Garden uses: According to "Edible Wild Plants" by Elias and Dykeman, leaves, flowers and buds are all edible, but may require blanching in late spring to remove the bitter taste. Yellow rocket is a common agricultural weed. Because of its status as a non-native plant and its propensity to spread, we do not recommend propagating or cultivating this species.

Management: Although it is not considered a highly-concerning invasive in natural areas, yellow rocket can be a problem for turf managers, farmers and nursery operators. Regular mowing can prevent it from becoming an issue in home landscapes.

Common look-alikes: Wild mustard (Sinapis arvensis), black mustard (Brassica nigra) and wild radish (Raphanus raphanistrum).

Dame’s rocket (Hesperis matronalis)

Common names: Dame’s violet

Dame’s rocket is part of the mustard family (Brassicaceae). It is a tall, biennial or short-lived perennial (due to aggressive reseeding) that can grow up to 2 or 3 feet tall. The first-year plants overwinter as an evergreen basal rosette.

Stand of Dame’s rocket
Stand of Dame’s rocket in Ingham County. Photo by Isabel Branstrom, MSU Extension.


Flowers: Flowers range in color from white to pink and purple. They are borne in terminal clusters and can be quite fragrant with a clove-like aroma. Dame’s rocket is sometimes mistaken for phlox species, but flowers have four petals while phlox has five petals.

Leaves: Leaves are lanceolate or ovate-lanceolate with dense hairs and finely toothed margins. Leaves usually become progressively smaller as you move up the stem and are alternately arranged along the hairy stem. This is another characteristic that sets it apart from phlox. Phlox leaves are arranged oppositely along the stem (directly across from each other).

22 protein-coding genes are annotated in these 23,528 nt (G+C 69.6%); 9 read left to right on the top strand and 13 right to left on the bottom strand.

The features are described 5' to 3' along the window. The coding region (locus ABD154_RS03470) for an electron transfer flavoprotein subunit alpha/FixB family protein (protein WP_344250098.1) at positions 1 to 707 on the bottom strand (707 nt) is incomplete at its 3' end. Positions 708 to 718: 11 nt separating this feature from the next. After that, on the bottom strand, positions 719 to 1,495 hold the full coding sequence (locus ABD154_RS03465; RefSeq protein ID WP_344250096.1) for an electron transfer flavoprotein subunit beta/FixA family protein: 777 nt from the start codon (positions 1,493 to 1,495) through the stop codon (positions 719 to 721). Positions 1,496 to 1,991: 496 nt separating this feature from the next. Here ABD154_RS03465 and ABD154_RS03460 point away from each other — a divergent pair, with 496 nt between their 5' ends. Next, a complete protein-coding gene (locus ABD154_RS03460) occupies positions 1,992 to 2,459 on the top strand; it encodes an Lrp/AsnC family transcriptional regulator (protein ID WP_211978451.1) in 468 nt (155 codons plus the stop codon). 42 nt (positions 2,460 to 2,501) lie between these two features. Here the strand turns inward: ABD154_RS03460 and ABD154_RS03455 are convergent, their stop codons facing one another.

Seeds/fruit: Dame’s rocket also produces a silique. The fruit ripens from June to August and dehisces in late summer to release thousands of seeds.

Identification features of Dame’s rocket
Identification features of Dame’s rocket: Cluster of four petaled flowers that range from white to pink and purple (top left), leaves with dense hairs and alternate arrangement along the hairy stem (bottom left), and leaves that get smaller as you ascend the stem (right). Photos by Isabel Branstrom, MSU Extension.

Distribution: This species has been documented in 44 counties within the state of Michigan. It commonly grows along roadsides and other disturbed sites but spreads readily to adjacent woodlands and wetlands where it is ecologically invasive.

Blooming period: Begins flowering in mid-May and lasts through July.

Native status: Exotic/introduced. This species is not native to the United States.

Garden uses: Dame’s rocket is listed as a noxious weed in several states and should not be planted in the garden due to its invasive tendencies.

Management: Dame’s rocket can spread aggressively at sites due to prolific re-seeding. Efforts can be made to hand pull the mature plants before seeding to prevent further spread. Control efforts should be in place for several years until the seed bank has been exhausted.

Common look-alikes: Wild blue phlox (Phlox divaricata), prairie phlox (Phlox pilosa) and perennial phlox (Phlox paniculata)

Questions? Feel free to contact Jeremy Jubenville or Isabel Branstrom with the Michigan State University Extension floriculture team.

Thank you to Tyler Bassett from the Michigan Natural Features Inventory for his review of this article.


  • Michigan Flora (2001) – E. Voss
  • Weeds of the Northeast (1997) – Uva, Neal, and DiTomaso
  • Edible Wild Plants (2009) – Elias & Dykeman